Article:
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Scottish sojourn Two sidecar outfits and a car head off on tour, taking their occupants for a weekend’s diversion from the ongoing conflict.
utside the Tummel Bridge Hotel, a party seeking ‘…a short respite from the conditions of war’ recounted a Scottish trip, published in the October 26, 1916 edition of The Motor Cycle, made in the three vehicles pictured – a 6hp Sparkbrook, a 6hp Royal Enfield and a Napier car. “At 12.30 one Saturday morning (sic) a 6hp Sparkbrook and a 6hp Enfield, carefully loaded up with petrol, provisions, and the necessary implements for catching fish, set forth from Dundee for Tummel Bridge Hotel. “The Napier, with its load of five, probably to ensure arrival before the dinner had entirely disappeared, had set out an hour before, and our object was to overtake it in the neighbourhood of Dunkeld.” The route from Dundee to Dunkeld would be around 30 miles, though the journey didn’t pass without incident. “Purring along delightfully in the Enfield… some pot-holes [proved] impossible to avoid [which] almost led to a disaster.” Basically, the spare petrol can on the rear of the Enfield (“Strapped and corded so securely… that even Hudini (sic) himself could not have removed it inside 15 minutes.”) bounced off, meaning that “...we saw our two-gallon tin following us at the end of eight yards of rope and strap, and at each bump leaving a little circle of moisture on the parched road.” But soon things were back on track (“...it was only on the appearance of veal and ham pies, etc, that peace was declared.”) before an outbreak of punctures struck – first the ‘Spark’ succumbed after it had passed the Enfield (“…a phizz made us look and the man in a hurry was forced to draw to the roadside with a deflated tyre.”) and then the Enfield. This allowed the writer to consider the ease of changing tyres on both of the JAP V-twin powered outfits. Reading between the lines, it seems it was easier to remove the rear wheel from the Sparkbrook! By now, the Napier was well ahead, and in fact was caught only when at rest – luckily it was packed with plenty of food, so a good lunch was enjoyed, before the tour was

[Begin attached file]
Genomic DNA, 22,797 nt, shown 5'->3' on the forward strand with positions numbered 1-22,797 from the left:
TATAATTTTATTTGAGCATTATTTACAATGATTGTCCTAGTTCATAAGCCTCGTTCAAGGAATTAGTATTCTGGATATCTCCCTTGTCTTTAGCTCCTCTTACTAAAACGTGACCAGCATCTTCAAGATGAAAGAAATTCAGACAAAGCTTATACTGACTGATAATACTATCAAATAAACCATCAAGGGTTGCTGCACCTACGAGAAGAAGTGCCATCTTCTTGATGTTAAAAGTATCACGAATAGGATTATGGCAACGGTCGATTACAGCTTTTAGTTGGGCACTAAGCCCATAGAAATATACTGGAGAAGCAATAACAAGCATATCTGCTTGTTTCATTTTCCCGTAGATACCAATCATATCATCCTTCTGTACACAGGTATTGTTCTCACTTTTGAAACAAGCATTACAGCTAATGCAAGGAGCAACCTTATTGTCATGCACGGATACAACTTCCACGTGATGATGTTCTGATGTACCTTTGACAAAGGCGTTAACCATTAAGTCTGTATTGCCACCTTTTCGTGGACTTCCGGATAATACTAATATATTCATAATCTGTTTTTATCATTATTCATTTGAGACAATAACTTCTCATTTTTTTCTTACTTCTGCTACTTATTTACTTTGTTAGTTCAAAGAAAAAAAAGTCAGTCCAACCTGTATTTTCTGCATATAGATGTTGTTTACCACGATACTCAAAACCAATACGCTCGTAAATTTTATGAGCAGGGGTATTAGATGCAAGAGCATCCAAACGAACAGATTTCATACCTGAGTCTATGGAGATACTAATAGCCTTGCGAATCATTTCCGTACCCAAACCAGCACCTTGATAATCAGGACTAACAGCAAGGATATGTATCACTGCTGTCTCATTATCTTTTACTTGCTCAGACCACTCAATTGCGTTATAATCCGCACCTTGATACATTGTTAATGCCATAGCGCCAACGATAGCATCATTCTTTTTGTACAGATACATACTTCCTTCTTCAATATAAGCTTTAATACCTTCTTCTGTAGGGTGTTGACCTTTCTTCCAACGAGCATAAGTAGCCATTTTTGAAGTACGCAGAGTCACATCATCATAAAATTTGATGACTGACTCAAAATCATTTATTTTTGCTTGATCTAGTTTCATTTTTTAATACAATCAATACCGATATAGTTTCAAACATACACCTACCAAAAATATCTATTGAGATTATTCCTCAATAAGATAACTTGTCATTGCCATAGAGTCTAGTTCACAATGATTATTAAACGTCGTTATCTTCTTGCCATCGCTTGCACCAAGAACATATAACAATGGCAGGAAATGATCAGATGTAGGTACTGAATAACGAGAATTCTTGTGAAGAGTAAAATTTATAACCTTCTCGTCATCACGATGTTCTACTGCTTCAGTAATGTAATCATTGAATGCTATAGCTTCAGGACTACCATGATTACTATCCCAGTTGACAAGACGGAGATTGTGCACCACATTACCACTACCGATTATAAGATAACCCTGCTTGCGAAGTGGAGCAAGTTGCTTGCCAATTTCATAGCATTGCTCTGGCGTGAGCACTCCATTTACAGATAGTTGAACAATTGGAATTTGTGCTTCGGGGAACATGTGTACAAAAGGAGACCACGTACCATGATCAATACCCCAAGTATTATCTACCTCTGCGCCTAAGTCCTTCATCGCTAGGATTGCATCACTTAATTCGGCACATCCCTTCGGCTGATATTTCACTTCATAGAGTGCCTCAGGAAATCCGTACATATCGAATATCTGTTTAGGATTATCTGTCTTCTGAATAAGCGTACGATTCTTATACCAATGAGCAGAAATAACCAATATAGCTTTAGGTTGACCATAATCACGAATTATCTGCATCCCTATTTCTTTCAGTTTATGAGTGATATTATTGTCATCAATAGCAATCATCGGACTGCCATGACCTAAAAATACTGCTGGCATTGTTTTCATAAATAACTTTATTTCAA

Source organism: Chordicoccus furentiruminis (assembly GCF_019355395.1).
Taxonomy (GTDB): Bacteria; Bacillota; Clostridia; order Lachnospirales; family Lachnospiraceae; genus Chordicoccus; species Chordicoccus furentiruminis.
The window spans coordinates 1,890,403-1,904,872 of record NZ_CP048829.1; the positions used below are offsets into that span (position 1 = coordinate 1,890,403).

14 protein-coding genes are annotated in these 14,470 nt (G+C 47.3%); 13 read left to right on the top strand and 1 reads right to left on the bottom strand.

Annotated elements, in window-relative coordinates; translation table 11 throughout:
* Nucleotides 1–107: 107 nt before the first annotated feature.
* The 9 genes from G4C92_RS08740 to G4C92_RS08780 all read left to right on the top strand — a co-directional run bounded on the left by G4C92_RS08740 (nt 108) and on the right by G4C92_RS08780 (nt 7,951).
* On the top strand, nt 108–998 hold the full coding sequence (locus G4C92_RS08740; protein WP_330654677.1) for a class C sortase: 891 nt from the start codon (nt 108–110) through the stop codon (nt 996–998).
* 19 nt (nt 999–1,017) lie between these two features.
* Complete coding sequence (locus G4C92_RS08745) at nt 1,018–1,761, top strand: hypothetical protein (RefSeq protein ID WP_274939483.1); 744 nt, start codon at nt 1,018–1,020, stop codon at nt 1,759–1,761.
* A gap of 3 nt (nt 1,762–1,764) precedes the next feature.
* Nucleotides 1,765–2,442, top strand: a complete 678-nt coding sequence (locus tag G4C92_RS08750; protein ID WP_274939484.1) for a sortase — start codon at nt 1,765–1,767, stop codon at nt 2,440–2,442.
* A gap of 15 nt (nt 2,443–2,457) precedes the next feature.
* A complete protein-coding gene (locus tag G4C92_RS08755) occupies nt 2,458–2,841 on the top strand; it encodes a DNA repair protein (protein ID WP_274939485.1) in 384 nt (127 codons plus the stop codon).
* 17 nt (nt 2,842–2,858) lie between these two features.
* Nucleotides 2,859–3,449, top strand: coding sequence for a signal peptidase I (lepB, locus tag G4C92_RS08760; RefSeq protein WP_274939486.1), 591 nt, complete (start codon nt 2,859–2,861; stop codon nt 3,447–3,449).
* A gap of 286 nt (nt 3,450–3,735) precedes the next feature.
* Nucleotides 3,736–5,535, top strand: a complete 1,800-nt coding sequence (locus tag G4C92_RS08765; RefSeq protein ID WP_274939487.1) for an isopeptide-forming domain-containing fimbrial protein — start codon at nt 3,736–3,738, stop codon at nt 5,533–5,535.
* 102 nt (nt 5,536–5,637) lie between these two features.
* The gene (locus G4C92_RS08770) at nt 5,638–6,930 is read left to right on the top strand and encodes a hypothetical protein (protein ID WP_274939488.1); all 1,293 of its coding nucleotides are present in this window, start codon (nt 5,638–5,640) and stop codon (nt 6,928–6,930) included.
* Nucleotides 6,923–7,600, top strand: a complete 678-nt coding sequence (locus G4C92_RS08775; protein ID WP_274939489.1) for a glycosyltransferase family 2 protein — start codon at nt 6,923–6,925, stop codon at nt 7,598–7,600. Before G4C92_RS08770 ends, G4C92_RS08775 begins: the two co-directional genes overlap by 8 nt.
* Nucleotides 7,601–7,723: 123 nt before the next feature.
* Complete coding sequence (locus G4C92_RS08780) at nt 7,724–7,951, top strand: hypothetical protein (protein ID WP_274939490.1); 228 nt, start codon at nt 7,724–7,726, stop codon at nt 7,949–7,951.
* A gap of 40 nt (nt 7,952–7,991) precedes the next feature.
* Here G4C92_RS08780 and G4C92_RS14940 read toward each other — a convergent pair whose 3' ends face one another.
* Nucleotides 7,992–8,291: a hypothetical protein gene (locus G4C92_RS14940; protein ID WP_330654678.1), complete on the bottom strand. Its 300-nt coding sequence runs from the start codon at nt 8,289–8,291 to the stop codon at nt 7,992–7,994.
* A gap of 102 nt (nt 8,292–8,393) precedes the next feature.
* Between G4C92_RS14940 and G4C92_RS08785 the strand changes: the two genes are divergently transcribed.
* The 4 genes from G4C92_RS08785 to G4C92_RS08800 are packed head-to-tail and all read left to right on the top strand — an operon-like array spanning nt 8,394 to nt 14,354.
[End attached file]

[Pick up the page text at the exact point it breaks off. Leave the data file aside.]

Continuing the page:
THE CLASSIC MOTORCYCLE | NOVEMBER 2017